This is a short cookbook of methods for analyzing the run time of computer algorithms, aimed at computer scientists, and concentrating on the algorithms found in Knuth’s *The Art of Computer Programming*, *Volume 3: Sorting and Searching*. It has many things, especially about asymptotic analysis, that will interest mathematicians also. The original edition was in 1981, and it was revised lightly twice to produce this 1990 third edition.

The book’s general approach is to quote the relevant theorems, sketch the method of attack, and launch into several examples. The first 75 pages of the book is the narrative (which includes many solved examples), and the remaining 50 pages are sample exam problems (and solutions) from the teaching of this course at Stanford. One of the samples is labeled “qualifying exam” and so is presumably from the PhD qualifying exams at Stanford; the book seems aimed at PhD students rather than upper-division undergraduates or first-year graduate students.

About half of the narrative is devoted to explicit solutions (mostly of recursions, but also some binomial and hypergeometric sums) and the other half is devoted to asymptotic solutions. The first half has become less important today (particularly as a cookbook) because many of these problems can now be solved automatically by computers, but the second half is still very useful. The second half includes a lot of hard-to-find material, such as Darboux’s method of getting asymptotics of a sequence from the singularities of its generating function.

There’s a lot of overlap with two other books from the same school of research. Flajolet & Sedgewick’s *Analytic Combinatorics* includes full proofs and is much more thorough, but only covers generating functions. Graham & Knuth & Patashnik’s *Concrete Mathematics* does not go into as much depth as the present book, but covers all kinds of mathematics useful for computer science, not just for the analysis of algorithms. It is the best book for a beginner in algorithm analysis. Both books were published after the present book, so are more up to date. The difficulty of the problems tackled in the present book is much higher than in these other two books. An excellent book specifically about asymptotic analysis is de Bruijn’s *Asymptotic Methods in Analysis*.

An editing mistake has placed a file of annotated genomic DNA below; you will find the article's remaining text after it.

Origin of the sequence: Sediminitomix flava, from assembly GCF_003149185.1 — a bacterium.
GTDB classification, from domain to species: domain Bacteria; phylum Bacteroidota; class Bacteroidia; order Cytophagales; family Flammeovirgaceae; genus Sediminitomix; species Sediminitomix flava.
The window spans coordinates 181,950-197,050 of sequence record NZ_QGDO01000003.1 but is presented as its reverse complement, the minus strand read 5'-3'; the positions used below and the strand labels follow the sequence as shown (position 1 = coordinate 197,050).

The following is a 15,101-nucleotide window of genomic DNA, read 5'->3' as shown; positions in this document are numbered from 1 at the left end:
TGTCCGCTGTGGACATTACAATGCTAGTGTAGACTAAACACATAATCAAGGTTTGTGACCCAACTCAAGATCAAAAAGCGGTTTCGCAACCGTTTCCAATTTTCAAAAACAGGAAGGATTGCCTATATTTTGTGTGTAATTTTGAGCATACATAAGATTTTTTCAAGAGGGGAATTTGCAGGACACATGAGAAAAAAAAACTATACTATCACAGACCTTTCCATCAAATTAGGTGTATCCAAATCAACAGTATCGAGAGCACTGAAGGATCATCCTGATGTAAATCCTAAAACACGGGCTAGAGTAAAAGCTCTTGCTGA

Bottom line: a very erudite book, full of interesting things for both mathematicians and computer scientists, but aimed at researchers, not beginners.

Allen Stenger is a math hobbyist and retired software developer. He is an editor of the Missouri Journal of Mathematical Sciences. His mathematical interests are number theory and classical analysis.